In those patients refractory to plasma exchange, using cryopoor plasma (or cryosupernatant) has sometimes led to a response. This is fresh frozen plasma that has had the cryoprecipitate removed and is thus depleted of high-molecular-weight von Willebrand multimers, which have a pathogenic role in TTP. Corticosteroids may also be used in refractory TTP. Rituximab, although not approved for use in TTP, is increasingly recommended for use in refractory cases.

See Treatment and Medication for more detail.

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Pathophysiology

TTP can affect any organ system, but involvement of the peripheral blood, the central nervous system, and the kidneys causes the clinical manifestations. The classic histologic lesion is one of bland thrombi in the microvasculature of affected organs. These thrombi consist predominantly of platelets with little fibrin and red cells compared with thrombi that occur secondary to intravascular coagulation. The ultimate cause of TTP is unknown; however, research has uncovered some clues about the pathophysiology.

Patients with TTP have unusually large multimers of von Willebrand factor (vWF) in their plasma. Patients with TTP lack a plasma protease that is responsible for the breakdown of these ultralarge vWF multimers. In the congenital form of TTP, mutations in the gene encoding this protease have been described. In the more common sporadic form, an antibody inhibitor can be isolated in most patients. This protease has been isolated and cloned and is designated ADAMTS13 (A Disintegrinlike And Metalloprotease with ThromboSpondin type 1 motif 13).[5] The activity of this protease is normal in most patients with classic HUS, suggesting differing pathogenesis of these closely related entities.[6]

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Background

In 1924, Eli Moschowitz, MD, described a girl who presented with an abrupt onset of petechiae and pallor followed rapidly by paralysis, coma, and death. Upon pathologic examination, the small arterioles and capillaries of the patient were found to have thrombi consisting mostly of platelets. Dr. Moschowitz hypothesized a "powerful poison which had both agglutinative and hemolytic properties" as the cause of the disease. The syndrome described by Moschowitz is now known as thrombotic thrombocytopenic purpura (TTP).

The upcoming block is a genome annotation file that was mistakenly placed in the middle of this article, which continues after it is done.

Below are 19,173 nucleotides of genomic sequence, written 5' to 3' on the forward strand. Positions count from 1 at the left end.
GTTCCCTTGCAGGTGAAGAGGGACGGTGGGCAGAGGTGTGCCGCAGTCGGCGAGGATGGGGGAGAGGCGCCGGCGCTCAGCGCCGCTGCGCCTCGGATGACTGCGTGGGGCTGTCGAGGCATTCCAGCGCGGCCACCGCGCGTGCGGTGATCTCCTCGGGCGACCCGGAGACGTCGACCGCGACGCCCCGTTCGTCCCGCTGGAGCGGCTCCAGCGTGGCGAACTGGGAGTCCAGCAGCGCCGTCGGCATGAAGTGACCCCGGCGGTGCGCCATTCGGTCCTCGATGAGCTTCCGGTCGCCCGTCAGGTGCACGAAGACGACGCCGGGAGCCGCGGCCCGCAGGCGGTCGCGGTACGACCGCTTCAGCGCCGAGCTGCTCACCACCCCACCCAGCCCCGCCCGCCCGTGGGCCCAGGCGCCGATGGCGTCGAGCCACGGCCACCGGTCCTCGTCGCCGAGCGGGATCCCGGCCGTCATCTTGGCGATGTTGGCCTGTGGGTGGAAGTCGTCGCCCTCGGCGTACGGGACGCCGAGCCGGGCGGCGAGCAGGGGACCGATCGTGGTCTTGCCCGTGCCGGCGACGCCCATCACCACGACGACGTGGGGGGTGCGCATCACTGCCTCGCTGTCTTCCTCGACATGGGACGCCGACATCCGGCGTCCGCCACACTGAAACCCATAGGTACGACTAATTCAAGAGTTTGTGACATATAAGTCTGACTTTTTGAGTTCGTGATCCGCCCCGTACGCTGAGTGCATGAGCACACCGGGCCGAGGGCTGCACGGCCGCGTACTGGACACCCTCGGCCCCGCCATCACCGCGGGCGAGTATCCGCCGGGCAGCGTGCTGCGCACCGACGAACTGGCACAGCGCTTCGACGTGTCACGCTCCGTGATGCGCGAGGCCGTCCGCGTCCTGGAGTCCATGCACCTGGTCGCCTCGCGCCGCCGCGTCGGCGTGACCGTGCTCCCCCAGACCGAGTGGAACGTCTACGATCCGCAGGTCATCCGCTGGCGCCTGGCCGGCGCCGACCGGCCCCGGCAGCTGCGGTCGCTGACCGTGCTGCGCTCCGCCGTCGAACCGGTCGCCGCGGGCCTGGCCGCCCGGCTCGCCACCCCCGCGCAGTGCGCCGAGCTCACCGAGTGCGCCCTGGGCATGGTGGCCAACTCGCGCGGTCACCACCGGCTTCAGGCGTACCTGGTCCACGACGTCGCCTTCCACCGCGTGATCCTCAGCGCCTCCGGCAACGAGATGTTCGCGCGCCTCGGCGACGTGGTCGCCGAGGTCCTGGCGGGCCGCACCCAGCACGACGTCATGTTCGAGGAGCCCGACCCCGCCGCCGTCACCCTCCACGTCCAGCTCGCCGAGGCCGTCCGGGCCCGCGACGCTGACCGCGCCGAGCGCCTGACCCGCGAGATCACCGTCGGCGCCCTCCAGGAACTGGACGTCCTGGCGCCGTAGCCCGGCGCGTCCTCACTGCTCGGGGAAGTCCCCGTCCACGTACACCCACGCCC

In its full-blown form, the disease consists of the following pentad:

  • Microangiopathic hemolytic anemia
  • Thrombocytopenic purpura
  • Neurologic abnormalities
  • Fever
  • Renal disease

A closely related disorder, hemolytic-uremic syndrome (HUS), shares many clinical characteristics of TTP but is more common in children. Renal abnormalities tend to be more severe in HUS. Although once considered variants of a single syndrome, recent evidence suggests differing pathogenic mechanisms of TTP and HUS. The mortality of TTP is greatly reduced with the routine use of aggressive high-volume total plasma exchange (TPE). The effect of TPE on the outcome of patients with HUS is more controversial.

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Epidemiology

Exact incidence figures for the United States are not available, although TTP is thought to be a rare disease. One series showed that the frequency was one in approximately 50,000 hospital admissions. In a 25-year period in the Sacramento, California region (population at risk, 1.2 million), at least 176 documented cases of TTP were reported. In another 1-year study, 20 institutions reported 115 patients with TTP.

Analysis of a French national registry found that the rate of TTP in France was 13 cases per million population.[3]   The age-sex standardized incidence of TTP and hemolytic uremic syndrome in the United Kingdom has been estimated at 2.2 cases per million population per year in the United Kingdom and 3.2 cases per million population per year in Saskatchewan, Canada.[7]